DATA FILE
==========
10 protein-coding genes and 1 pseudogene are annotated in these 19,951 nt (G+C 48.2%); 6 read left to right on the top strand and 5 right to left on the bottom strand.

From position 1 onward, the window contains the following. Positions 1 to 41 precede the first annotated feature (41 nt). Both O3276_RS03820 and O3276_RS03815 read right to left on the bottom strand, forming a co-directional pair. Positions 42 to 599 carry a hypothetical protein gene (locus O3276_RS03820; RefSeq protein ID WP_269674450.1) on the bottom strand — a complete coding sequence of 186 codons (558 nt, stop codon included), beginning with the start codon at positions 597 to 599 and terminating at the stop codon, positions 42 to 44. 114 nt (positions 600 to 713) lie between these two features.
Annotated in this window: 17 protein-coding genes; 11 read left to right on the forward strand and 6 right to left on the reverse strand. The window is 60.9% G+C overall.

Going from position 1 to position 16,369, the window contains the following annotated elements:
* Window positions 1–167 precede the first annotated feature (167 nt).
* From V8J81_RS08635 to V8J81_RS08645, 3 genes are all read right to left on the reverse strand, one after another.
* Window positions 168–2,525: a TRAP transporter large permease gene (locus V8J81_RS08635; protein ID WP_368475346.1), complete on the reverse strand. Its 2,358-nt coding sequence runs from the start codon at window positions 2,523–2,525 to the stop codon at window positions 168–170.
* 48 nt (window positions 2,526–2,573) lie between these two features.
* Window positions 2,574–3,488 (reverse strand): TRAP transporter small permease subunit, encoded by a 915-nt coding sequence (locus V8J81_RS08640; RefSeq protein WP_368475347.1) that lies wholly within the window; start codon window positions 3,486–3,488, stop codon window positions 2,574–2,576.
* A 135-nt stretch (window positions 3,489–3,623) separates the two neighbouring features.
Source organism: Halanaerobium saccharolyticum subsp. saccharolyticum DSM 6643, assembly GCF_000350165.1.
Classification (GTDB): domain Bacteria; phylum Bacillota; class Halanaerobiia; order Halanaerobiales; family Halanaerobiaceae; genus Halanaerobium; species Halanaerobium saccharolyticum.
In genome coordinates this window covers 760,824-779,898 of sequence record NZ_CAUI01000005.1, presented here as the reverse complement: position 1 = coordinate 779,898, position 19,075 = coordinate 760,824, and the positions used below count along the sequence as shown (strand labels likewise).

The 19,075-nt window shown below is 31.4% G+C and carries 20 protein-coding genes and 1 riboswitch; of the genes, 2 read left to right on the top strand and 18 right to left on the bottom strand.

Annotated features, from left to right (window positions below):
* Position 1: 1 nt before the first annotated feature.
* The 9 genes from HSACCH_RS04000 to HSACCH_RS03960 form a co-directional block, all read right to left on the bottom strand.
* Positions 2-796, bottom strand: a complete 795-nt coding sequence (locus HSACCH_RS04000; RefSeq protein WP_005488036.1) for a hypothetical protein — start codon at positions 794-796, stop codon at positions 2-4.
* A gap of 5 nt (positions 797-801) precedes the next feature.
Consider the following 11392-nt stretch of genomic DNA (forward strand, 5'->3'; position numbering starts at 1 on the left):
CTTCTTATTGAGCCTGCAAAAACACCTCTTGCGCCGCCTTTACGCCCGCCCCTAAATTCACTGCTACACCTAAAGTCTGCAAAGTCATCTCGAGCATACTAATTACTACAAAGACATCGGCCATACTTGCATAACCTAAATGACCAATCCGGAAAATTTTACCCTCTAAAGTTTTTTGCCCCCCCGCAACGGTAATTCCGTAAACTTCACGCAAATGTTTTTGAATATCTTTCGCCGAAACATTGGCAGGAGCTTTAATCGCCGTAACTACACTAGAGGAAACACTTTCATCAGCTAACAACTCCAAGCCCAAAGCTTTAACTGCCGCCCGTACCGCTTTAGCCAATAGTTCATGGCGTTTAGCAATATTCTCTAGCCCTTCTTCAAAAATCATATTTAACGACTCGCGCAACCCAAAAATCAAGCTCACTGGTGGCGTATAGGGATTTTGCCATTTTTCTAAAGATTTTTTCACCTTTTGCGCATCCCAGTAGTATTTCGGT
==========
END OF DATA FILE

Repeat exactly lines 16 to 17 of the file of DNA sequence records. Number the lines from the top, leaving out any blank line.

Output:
* Position 1: 1 nt before the first annotated feature.
* The 9 genes from HSACCH_RS04000 to HSACCH_RS03960 form a co-directional block, all read right to left on the bottom strand.